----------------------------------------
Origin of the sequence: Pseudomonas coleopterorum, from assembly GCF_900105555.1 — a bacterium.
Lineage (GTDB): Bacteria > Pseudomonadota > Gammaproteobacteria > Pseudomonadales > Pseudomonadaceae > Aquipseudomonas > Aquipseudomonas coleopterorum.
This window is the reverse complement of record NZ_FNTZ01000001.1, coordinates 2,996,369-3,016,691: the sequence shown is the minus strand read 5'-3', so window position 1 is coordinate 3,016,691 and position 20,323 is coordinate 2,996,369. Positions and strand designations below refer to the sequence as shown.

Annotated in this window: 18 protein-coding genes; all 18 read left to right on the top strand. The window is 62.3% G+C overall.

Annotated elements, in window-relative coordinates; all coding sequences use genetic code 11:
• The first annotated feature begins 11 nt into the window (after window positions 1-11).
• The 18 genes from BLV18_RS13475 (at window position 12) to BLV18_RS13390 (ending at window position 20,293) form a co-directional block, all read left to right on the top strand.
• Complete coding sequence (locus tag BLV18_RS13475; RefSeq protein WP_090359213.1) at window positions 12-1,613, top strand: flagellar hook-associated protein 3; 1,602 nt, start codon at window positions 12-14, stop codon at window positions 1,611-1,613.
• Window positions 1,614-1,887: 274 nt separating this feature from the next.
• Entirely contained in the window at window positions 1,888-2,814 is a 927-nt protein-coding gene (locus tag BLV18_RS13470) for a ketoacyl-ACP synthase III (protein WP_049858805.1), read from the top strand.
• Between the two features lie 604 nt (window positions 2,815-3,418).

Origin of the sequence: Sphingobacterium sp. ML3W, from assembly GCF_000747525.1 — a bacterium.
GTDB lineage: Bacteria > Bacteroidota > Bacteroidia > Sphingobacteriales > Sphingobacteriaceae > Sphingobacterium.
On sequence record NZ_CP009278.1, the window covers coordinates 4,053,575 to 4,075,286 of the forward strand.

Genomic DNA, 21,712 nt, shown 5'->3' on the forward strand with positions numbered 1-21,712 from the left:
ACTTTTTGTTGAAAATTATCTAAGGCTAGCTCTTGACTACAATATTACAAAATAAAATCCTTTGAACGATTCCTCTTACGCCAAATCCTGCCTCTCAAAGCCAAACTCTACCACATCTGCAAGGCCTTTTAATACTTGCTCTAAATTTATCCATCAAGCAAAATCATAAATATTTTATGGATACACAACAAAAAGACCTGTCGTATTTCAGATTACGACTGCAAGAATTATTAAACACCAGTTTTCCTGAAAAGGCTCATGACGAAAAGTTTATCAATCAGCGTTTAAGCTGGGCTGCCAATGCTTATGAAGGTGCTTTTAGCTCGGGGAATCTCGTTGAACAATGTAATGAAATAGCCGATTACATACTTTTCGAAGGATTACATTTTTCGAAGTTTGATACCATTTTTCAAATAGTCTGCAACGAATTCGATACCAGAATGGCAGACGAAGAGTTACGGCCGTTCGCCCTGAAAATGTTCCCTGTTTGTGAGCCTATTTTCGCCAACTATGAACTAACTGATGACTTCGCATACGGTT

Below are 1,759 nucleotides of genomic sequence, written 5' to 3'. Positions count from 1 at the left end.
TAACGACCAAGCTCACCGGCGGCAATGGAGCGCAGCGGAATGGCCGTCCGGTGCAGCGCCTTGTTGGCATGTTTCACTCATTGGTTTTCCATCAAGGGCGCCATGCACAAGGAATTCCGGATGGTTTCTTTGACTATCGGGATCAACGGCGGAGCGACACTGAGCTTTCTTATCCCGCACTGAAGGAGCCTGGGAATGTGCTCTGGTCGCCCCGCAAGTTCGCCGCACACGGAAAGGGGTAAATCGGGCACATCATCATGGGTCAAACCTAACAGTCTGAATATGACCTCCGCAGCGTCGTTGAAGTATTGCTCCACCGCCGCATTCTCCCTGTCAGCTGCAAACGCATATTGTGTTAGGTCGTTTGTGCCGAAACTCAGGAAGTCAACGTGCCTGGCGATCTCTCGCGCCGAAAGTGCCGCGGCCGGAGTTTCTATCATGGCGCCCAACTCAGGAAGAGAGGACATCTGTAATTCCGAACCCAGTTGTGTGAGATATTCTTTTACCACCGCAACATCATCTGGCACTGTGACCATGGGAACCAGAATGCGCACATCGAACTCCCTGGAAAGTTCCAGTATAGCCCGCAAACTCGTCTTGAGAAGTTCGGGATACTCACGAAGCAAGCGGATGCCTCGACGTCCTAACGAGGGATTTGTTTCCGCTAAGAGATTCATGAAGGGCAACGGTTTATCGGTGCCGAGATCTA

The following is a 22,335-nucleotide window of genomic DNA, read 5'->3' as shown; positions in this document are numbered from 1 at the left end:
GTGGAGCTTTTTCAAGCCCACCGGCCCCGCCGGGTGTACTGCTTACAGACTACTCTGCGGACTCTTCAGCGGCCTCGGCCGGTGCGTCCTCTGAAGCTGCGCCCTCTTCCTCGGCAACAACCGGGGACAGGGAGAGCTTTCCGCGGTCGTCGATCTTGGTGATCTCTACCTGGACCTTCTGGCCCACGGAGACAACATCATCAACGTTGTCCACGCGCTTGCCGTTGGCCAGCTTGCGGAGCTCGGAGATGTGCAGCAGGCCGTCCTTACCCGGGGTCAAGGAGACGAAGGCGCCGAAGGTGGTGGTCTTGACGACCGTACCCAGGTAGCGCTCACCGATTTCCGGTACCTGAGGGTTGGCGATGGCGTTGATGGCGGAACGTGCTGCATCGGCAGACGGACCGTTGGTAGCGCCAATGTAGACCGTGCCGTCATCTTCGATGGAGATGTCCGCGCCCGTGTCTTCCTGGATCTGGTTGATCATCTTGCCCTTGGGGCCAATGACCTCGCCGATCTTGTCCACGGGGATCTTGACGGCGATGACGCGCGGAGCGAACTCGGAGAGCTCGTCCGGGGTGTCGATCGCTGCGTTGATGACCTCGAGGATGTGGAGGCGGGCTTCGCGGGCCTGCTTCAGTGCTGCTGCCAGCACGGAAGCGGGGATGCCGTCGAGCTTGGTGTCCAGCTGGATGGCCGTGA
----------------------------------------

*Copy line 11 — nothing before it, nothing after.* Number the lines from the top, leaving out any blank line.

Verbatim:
• Between the two features lie 604 nt (window positions 2,815-3,418).